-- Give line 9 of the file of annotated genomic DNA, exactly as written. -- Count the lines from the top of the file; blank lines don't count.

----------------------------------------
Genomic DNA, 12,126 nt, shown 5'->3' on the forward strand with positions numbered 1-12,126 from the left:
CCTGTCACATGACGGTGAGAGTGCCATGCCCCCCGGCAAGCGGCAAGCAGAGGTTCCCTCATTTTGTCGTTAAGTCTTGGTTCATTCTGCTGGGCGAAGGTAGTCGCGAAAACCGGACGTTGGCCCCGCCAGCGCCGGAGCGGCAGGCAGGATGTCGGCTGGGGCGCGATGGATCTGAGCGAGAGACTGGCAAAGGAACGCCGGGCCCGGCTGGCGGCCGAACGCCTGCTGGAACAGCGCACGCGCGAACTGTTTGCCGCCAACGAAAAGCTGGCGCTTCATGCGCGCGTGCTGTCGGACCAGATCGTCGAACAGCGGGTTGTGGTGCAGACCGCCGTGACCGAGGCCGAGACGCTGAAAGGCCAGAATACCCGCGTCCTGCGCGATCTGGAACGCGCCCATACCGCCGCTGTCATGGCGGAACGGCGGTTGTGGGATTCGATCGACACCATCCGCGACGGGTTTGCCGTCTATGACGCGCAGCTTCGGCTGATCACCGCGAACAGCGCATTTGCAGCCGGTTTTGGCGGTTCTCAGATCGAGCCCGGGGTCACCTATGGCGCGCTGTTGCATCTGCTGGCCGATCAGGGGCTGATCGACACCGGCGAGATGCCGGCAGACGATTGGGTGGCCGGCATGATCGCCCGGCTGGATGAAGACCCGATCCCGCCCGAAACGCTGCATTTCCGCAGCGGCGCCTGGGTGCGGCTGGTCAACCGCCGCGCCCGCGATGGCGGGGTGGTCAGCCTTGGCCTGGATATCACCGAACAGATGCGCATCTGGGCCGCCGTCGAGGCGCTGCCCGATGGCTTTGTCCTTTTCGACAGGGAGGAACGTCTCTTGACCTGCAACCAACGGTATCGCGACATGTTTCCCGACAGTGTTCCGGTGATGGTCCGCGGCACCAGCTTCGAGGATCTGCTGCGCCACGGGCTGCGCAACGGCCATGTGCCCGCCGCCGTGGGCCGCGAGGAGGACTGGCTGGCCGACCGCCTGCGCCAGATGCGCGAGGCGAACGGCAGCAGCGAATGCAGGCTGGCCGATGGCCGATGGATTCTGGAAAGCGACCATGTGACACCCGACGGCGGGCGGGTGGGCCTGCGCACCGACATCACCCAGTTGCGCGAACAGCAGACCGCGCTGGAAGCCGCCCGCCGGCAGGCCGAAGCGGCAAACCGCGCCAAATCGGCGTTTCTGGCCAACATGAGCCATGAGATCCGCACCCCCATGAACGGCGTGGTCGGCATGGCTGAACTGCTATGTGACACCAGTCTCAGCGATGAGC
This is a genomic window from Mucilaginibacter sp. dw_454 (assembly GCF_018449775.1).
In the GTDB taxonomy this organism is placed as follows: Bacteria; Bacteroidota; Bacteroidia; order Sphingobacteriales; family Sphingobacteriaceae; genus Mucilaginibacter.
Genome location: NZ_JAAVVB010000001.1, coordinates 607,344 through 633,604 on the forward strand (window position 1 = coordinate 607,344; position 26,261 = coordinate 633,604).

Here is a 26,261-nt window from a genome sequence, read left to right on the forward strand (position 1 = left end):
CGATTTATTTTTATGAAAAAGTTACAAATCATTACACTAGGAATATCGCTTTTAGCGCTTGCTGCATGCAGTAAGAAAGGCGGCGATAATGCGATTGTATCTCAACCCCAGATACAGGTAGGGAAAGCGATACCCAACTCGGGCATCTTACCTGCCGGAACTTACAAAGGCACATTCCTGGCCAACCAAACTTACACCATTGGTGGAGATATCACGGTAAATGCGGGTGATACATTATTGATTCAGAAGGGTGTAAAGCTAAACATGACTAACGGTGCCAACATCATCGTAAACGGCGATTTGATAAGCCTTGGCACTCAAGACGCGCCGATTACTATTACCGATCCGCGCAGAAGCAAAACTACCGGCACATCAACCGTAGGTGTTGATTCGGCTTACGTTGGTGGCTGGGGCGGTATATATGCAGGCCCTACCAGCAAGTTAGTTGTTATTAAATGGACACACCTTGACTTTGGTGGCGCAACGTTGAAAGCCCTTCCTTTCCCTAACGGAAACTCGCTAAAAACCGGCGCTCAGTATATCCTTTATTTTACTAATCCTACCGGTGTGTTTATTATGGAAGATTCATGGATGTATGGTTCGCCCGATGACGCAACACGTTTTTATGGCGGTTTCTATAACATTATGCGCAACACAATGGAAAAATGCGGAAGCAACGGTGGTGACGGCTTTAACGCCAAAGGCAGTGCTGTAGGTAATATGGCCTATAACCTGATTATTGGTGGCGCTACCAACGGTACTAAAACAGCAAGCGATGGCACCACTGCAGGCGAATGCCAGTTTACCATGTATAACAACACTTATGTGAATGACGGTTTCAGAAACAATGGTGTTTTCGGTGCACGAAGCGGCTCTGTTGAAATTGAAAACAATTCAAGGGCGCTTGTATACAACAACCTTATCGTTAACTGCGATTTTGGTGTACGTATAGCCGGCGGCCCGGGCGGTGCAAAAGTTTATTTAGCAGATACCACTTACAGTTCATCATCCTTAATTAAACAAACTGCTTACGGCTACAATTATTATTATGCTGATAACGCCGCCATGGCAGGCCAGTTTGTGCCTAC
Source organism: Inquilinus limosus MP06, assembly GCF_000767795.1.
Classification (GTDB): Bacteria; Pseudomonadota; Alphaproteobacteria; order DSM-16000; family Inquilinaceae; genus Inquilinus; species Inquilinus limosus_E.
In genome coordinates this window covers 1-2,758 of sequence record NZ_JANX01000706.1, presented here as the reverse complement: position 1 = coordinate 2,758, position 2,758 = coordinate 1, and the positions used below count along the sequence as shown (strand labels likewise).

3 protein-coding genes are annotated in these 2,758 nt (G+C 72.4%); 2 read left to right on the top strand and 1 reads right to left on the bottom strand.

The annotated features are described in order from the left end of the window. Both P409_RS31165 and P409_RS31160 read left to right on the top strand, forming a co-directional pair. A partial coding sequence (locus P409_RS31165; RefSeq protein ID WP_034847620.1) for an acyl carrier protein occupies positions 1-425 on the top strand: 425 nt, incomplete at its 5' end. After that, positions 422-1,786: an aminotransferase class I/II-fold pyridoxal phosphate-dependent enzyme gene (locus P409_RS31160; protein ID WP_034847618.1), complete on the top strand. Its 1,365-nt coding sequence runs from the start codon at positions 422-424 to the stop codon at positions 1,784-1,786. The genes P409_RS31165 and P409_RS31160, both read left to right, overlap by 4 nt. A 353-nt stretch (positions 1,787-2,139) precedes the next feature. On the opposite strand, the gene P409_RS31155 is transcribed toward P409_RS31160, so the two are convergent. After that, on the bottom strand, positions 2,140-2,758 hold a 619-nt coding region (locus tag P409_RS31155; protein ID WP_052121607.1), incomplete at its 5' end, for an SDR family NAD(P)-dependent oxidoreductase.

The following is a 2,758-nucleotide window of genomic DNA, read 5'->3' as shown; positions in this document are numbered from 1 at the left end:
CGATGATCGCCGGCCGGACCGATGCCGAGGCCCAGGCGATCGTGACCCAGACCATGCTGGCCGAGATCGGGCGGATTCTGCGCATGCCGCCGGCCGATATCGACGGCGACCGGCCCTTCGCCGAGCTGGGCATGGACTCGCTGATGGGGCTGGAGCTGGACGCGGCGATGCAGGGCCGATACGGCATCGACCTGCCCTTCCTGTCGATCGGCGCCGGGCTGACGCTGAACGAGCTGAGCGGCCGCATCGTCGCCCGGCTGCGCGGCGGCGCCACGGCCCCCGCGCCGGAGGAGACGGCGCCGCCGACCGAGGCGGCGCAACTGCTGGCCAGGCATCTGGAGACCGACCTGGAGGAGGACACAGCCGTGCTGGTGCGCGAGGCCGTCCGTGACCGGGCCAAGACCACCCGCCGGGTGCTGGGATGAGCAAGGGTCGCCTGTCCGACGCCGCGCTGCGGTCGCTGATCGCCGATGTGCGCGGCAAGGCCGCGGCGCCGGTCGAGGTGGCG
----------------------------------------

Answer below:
Classification (GTDB): Bacteria; Pseudomonadota; Alphaproteobacteria; order DSM-16000; family Inquilinaceae; genus Inquilinus; species Inquilinus limosus_E.